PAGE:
House prices in China's major cities largely remained stable last month amid the country's tightening control of the real estate market, official data showed Tuesday.
On a monthly basis, new house prices in four first-tier cities -- Beijing, Shanghai, Shenzhen and Guangzhou -- increased 0.3 percent in May, down from the 0.6-percent increase in April, said the National Bureau of Statistics (NBS) in an online statement.
Prices of new houses climbed 0.8 percent in May from the previous month in 31 second-tier cities and 35 third-tier cities.
Meanwhile, prices of resold houses in first- and second-tier cities registered slower growth last month while those in third-tier cities saw a flat increase of 0.6 percent from April, the NBS said.
Prices of resold houses in four first-tier cities inched up 0.1 percent month on month in May, down 0.3 percentage points from a month ago as prices in Beijing and Shenzhen remained flat and Guangzhou reported a monthly dip of 0.3 percent. Only Shanghai saw resold house prices rise, up 0.1 percent month on month.
NBS senior statistician Liu Jianwei said local governments kept differentiated real estate policies in May based on local conditions, contributing to the stable development of China's property market.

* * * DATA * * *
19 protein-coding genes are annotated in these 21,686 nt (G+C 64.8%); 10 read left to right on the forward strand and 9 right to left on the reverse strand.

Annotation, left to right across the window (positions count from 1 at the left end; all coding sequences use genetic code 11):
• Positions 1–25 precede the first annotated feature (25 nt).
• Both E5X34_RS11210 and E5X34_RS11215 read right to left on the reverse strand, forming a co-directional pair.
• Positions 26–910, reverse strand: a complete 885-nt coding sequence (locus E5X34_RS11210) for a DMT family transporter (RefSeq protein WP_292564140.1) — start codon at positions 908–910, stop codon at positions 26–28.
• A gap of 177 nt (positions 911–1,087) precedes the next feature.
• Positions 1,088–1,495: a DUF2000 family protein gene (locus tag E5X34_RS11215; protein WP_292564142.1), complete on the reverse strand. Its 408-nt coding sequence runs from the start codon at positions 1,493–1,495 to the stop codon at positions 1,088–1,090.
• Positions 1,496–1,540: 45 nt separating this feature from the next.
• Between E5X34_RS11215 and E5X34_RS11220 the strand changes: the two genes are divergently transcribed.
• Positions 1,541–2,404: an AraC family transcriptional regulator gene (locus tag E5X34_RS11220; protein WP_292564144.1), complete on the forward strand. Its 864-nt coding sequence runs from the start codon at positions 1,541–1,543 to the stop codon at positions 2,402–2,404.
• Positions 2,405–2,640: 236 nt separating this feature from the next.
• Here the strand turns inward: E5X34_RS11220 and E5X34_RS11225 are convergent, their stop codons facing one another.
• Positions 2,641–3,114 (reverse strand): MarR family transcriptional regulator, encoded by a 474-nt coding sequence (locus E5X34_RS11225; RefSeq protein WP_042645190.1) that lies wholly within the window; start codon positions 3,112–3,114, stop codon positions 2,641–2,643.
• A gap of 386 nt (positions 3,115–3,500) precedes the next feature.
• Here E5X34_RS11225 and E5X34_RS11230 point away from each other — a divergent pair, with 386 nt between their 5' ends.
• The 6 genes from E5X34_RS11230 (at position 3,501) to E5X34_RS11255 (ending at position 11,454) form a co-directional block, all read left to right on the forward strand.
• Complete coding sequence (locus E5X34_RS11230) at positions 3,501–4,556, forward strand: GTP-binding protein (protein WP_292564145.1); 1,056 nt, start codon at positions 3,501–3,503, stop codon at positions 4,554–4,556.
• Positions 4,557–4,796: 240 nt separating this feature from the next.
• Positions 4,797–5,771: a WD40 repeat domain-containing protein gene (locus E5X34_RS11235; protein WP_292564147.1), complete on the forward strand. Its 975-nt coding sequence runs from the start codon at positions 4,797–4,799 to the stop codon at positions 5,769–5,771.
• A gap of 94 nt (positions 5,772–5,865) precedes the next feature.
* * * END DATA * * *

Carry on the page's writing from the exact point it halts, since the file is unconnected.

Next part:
The country's property market showed some signs of cooling down after a rebound in March and April.
Real estate investment increased 11.2 percent year on year in the first five months of the year, according to the NBS data released last week.
The pace was slower than the 11.9-percent expansion recorded in the January-April period but was faster than the 9.5-percent growth seen last year.
Commercial housing sales measured by floor area came in at 555.18 million square meters in the first five months, down 1.6 percent year on year, with the sales in value reaching 5.18 trillion yuan (about 751.4 billion U.S. dollars), up 6.1 percent from a year earlier.
Zhang Dawei, a chief analyst with the real estate agency Centaline Property, partially attributed the slower growth of the property market to policies of Chinese authorities during the past two months.
Last month, China's housing regulator alerted four Chinese cities over marked housing price rises in the past three months, urging local governments to take measures to stabilize land and housing prices as well as market expectations.
The country also tightened supervision on violations of real estate financing such as capital inflows through shadow banks and loan misappropriation, according to a document released by the China Banking and Insurance Regulatory Commission last month.
The moves are consistent with the country's continuous efforts to support the sound development of the property market under the principle of "housing is for living in, not for speculation."
China's housing sales and prices are expected to remain stable in the second half of this year, with possible slower increases in real estate investment and construction, according to a report by the China International Capital Corporation Limited.